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Growing Out: A Tedious Experiment

September 18, 2009

Tom (Michael Hampton), an aspiring singer/songwriter, has just been fired from open mic night.  Walking aimlessly down the street, he comes upon a house.

Aunt Elora’s house looks a lot like Tom’s grandmother’s house, except for the one armed man singing and strumming the guitar on the front stoop, the cobwebs and dust filled rooms, and the dead bird on the kitchen floor.  But none of this, not even the mysterious old woman imprisoned in the upstairs bedroom in demand of pastrami on rye cut straight, “not diagonal,” each day, can dissuade him from accepting free room and board, (“aint nothin’s free,” Vernon says) in exchange for a little cleaning and room service.

After securing new residence, (was he homeless?), he sees a vision of beauty at the park.  As two adolescent girls in summer dresses frolic by, leaving a trail of bubbles in their wake, Veronica sits perched in a tree singing and playing guitar.  Floating bubbles (are they real?), beautiful melody, and awe inspiring nature add a sense of fantasy to the moment; but when Veronica begins to screw her finger back on, Tom is shaken back to reality.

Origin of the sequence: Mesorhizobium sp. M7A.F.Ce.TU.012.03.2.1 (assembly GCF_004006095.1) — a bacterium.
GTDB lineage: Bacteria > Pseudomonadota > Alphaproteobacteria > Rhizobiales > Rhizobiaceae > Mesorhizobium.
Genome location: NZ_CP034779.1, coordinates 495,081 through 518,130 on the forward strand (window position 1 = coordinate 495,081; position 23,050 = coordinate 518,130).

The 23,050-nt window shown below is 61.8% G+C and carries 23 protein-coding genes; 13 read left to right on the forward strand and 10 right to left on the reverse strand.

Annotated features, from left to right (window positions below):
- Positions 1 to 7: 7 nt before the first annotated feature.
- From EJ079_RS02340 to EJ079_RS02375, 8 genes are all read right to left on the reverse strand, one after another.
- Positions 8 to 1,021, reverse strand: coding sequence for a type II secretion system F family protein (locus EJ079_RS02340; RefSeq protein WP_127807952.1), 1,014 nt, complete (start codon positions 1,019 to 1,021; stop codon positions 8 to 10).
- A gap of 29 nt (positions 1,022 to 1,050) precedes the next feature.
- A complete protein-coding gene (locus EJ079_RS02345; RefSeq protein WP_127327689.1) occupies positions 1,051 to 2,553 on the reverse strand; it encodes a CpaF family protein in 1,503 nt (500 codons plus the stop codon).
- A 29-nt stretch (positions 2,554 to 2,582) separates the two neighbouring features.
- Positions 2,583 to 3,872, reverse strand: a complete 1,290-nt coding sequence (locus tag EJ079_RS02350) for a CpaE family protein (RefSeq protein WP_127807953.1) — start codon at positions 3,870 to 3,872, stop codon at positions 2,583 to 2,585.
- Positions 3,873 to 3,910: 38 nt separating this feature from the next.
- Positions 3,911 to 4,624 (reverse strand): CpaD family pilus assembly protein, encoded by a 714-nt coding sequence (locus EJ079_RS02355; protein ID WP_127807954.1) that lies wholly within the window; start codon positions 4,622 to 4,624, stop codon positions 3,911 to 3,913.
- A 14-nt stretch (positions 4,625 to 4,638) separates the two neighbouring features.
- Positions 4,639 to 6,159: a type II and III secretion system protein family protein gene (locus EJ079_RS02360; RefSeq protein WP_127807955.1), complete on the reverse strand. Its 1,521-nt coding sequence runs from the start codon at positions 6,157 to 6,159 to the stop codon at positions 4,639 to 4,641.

Following her home, she ends up in Aunt Elora’s backyard where Philip, complete with psychotic tendencies and an unsightly bump on his neck (“What the hell is that?” Tom exclaims), resides in his “tin can” surrounded by old wooden furniture.  Disappointed, he heads to the basement.  Dropping his flashlight, the light throws the shadow of a human hand upon the wall behind him (ominously engulfing him). Perplexed (and strangely unaffected), Tom drops a tin can over the hand.

This is Graham Ratliff’s Growing Out (a story told in the parentheses), and soon it is the hand that begins growing out.  The next visit to the basement reveals the hand now 3 feet in the air above a sprouting arm.  Tom moves in closer; and in self defense, the arm punches Tom in the nuts and then the face.

For the first hour, nothing much really happens.  Tom is perpetually scared and seems to never get the uncomfortable jokes aimed at him. Philip tries to give Tom brotherly advice, “If you crack,” he tells him, “you just have to kill your demons like I did.” But Tom rejects all of Philip’s advice, and instead moves in to steal his girlfriend.

Devoid of action, violence, and real horror, Growing Out is a tedious experiment in low budget filmmaking. And although the humor is quirky, the acting just below average and the drama devoid of real emotion; something about Growing Out is addictive.  And by the end, should you make it that far, there is just enough to allow you to piece together what just may be a really cool twist.  If you have patience (it’s slow), and are looking for a strange (it’s really not horrific), undiscovered (mostly disliked) gem, Growing Out might just be it (it has cult status written all over it).

2 Comments leave one →
  1. September 18, 2009 10:59 am

    Very excellent!


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